1 See §§ 179-182 N. Y. R. P. L. - Ed.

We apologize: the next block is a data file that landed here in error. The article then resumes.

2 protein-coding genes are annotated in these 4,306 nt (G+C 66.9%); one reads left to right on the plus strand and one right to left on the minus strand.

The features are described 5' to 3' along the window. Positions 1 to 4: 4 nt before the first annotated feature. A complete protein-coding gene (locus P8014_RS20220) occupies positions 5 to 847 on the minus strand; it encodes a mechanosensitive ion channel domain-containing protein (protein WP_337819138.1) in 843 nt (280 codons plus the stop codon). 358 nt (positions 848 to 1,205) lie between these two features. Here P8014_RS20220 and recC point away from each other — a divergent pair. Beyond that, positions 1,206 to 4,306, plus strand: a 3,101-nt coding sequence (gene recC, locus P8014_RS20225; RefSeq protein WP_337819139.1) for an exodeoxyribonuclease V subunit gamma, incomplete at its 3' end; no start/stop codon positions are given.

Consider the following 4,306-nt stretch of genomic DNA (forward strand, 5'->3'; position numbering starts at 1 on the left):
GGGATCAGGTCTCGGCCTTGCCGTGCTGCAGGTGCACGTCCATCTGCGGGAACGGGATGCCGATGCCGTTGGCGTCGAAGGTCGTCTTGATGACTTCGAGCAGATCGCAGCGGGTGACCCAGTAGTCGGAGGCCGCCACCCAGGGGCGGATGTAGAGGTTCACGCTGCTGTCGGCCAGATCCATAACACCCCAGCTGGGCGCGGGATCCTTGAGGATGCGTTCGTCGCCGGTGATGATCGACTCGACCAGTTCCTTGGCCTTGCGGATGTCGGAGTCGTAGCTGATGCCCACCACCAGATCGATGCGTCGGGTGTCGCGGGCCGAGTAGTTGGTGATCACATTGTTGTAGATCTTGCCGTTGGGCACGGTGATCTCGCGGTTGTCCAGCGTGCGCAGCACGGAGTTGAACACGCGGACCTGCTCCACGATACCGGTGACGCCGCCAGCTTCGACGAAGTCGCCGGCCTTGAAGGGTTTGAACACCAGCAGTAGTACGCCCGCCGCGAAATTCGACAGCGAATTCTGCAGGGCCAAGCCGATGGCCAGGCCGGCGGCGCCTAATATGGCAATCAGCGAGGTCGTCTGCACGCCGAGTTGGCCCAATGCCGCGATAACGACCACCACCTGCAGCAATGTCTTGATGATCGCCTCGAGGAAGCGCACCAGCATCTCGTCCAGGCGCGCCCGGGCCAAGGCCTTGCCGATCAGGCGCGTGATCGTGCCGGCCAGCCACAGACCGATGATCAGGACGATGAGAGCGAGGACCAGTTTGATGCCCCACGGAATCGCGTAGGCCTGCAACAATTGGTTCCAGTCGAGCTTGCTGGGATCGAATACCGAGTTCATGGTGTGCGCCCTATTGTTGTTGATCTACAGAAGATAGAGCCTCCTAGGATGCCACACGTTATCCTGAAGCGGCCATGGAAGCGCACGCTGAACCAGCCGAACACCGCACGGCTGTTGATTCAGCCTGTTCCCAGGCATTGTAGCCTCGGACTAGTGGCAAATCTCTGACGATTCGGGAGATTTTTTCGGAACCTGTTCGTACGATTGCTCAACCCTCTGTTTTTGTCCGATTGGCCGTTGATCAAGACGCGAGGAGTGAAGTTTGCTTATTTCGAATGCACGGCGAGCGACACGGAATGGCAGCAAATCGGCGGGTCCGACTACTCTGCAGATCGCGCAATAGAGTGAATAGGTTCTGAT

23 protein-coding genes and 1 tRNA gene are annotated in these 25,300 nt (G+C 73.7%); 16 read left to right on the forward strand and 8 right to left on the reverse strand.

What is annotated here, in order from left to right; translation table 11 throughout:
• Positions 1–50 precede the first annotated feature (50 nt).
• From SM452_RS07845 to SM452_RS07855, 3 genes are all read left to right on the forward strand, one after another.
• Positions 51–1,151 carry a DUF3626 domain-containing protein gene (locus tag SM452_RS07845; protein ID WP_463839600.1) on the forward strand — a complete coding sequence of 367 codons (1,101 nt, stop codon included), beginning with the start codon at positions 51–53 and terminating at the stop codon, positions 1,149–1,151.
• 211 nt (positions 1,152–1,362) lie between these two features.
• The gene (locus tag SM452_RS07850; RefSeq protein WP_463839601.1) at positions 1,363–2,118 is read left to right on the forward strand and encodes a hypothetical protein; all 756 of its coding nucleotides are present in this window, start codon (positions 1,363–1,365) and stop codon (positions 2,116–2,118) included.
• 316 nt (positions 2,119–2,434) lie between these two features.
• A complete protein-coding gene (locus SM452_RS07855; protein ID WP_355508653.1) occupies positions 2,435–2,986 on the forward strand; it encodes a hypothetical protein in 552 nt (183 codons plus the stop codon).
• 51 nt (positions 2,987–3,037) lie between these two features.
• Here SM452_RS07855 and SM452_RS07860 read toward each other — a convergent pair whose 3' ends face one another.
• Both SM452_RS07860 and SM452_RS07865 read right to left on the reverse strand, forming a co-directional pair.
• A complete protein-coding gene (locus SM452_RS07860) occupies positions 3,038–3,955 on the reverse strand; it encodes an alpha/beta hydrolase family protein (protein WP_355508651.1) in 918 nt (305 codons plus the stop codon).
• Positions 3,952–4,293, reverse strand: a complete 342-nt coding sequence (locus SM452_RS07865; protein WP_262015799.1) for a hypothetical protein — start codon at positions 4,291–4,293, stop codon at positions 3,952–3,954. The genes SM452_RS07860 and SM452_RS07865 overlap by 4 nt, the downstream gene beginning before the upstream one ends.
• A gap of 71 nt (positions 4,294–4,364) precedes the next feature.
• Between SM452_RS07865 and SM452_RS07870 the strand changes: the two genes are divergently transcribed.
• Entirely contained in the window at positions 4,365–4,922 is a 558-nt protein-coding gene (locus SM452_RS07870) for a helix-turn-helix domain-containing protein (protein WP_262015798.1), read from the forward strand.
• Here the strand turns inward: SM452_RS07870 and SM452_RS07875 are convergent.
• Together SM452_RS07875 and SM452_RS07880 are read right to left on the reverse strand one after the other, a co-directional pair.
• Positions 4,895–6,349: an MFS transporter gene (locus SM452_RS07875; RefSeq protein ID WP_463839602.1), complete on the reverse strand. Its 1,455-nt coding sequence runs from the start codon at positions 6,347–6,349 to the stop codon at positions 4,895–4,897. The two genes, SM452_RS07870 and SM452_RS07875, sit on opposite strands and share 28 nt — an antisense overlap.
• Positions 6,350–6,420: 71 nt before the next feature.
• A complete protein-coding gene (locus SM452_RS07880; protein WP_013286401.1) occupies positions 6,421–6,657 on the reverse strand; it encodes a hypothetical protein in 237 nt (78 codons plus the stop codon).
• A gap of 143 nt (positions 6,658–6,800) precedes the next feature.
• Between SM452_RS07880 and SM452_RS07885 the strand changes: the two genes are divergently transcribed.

I cannot admit, however, that the effect of naturalization under the general acts of Congress, which have not declared what shall be the effect of such naturalization, can retroact so as to divest rights which have been acquired by others previous to such naturalization. It is said by Coke, and other elementary writers, that if a man take an alien to wife, and afterwards aliens his land, and then the wife is made a denizen, and the husband afterwards dies, she shall not be endowed, because her capacity and possibility to be endowed came subsequent to the marriage by the act of denization; but that it is otherwise where she is naturalized by act of Parliament, Co. Litt. 33, b.; Clancy, 202; and it is supposed that the effect of a naturalization under an act of Congress must necessarily have the same effect as naturalization by act of Parliament. That a naturalization here has the effect to give to the naturalized citizen inheritable blood, so as to enable him to take by descent from another citizen, as well as to acquire lands by purchase, I have no doubt. It probably would also have the effect to give to the naturalized wife a capacity to take an inchoate right of dower in lands, of which the husband was seised in fee at the time of her naturalization, so as to give her the right of dower therein at his death. To that extent the husband takes his land, subject to the right of his wife to acquire a title to dower therein, by a subsequent naturalization under a law which was in existence at the time of his purchase, or marriage; and as the wife after her naturalization has an inchoate right of dower in such lands, of which she cannot be deprived except by her own consent, a subsequent purchaser from the husband who neglects to procure her release, take the land subject to such right. But where the husband had parted with all his interest in the land before his wife had the capacity to take even an inchoate interest therein, which could by any possibility be released while the wife was an alien, it would be contrary to every principle of justice and common sense to give her the right to divest or impair the title of the purchaser, by her subsequent act of naturalization. The same objections would also exist to the retroactive operation of a naturalization, where the person thus naturalized had previously been passed over in the descent of real estate, in favor of a more remote lineal or collateral heir who was not an alien. In such cases, if the principle of retroaction contended for here, should be adopted and established, the estate would to a certain extent be rendered inalienable in the hands of the owner thereof. In the first case, the possible right of the alien wife could not be extinguished by any release or common law conveyance; and in the last case, no one could safely purchase from the more remote heir, upon whom the inheritance had descended, until all the intermediate alien heirs and their descendants, who were in existence at the time of the descent cast, were dead, as it could not until then be known to the purchaser whether any, and if any, which of them would become naturalized.